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Boston's bright light: The African Meeting House

Boston’s bad reputation for race relations has been well-earned. But the city also played a historic role in the abolition of slavery.
A view from the podium inside the African Meeting House in Boston.
A view from the podium inside the African Meeting House in Boston.

BOSTON — The city’s bad reputation for race relations has been well-earned. In the mid-1970s, when Massachusetts moved to desegregate its public schools through a busing program, white Bostonians erupted in violent protests and riots. The Boston Red Sox were the last major league baseball team to integrate. And Massachusetts was the first slave-holding colony in New England and played a central role in America’s early slave trade.

But there’s another side to the racial history of this much-maligned city. It played a historic role in the abolition of slavery and helped shape the lives of many of the important historical figures of the time.

Abolitionist William Lloyd Garrison founded his Liberator Newspaper in Boston which called for “the immediate and complete emancipation” of all slaves in the United States. Prince Hall, a black abolitionist, stalwart defender of equality and the father of black Freemasonry, was a pillar of Boston’s black community and used the city as a launching pad to feed the national abolitionist movement.

But perhaps the brightest specter of Boston’s history is the African Meeting House. Built in 1806, it is the oldest, still-standing black church in the United States. Located in the historic Beacon Hill neighborhood, the African Meeting House was built by free blacks after congregants were discriminated against at white churches.

The Meeting House, located at 46 Joy Street, served as a church, a school for black children and a safe space for abolitionist and black residents to communicate and commiserate. Many of the soldiers who fought in the Civil War with the famed all-black 54th Massachusetts were recruited from the halls of this 5,364 square-foot building.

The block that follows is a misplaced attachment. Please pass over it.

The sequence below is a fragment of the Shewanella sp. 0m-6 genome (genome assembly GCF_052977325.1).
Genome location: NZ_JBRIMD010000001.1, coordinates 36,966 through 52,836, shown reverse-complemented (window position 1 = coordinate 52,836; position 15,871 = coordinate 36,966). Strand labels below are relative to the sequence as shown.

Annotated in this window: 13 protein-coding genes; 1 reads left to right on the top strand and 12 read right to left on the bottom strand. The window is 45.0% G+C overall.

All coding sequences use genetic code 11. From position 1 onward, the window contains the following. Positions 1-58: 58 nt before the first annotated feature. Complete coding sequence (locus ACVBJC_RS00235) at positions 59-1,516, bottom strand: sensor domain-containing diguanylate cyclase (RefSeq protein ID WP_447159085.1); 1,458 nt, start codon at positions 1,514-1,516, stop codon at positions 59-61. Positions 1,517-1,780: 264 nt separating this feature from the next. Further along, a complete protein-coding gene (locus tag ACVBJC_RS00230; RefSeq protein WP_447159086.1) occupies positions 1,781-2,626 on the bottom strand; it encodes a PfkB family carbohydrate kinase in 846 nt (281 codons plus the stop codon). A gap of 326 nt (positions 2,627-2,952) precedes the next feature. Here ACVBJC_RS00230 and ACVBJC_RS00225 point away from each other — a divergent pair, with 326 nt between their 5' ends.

“The newspapers of the time carried stories about the building of the African Meeting House and one of the sentences that always strikes me is that it said you cannot imagine what is happening atop Beacon Hill. The colored community is building itself a meeting house,” said Beverly Morgan-Welch, executive director of Boston’s Museum of African American History, which is housed in the African Meeting House. “That statement was not followed by anything. It was a clarion call that these folks have gotten organized, they had purpose, they were going to have a place to gather where no one else would be allowed.”

Morgan-Welch said there were rehearsals for upcoming operas held at the location, as well as writing lessons for recently self-emancipated slaves from other colonies.

“It was obviously about uplift. It was about saying, first of all, we’ve got to end slavery, absolutely, but it was also saying we’ve got to educate ourselves, we’ve got to have businesses, we’ve got to work together,” Morgan-Welch said. “They were up against incredible prejudices and fears.”

Garrison, the abolitionist, worked closely with the African Meeting House, and many of the writers in his Liberator were black as were many of his early funders. In 1860, after being run out of a nearby temple, Fredrick Douglass gave an anti-slavery speech there.

The Meeting House recently underwent a $9.5 million dollar restoration that returned the building to its 1855 likeness, replete with some original pews that crest around a raised pulpit, and original floor boards--rustic planks that have supported the feet of many great men and women, black and white alike.

On a recent, rainy afternoon, Morgan-Welch sat at one of the front pews with her feet planted firmly on those old planks. As she spoke, her voice filled the chamber as the voices of so many others likely had over the centuries.

“The people who had to step out on freedom and devise a plan and make their way are infinitely courageous in their ability to exact their own liberation,” she said.

This is part of’s “Road Trip ” series, which has reporters traveling across the country to profile movements that sparked change in America. For more, click here.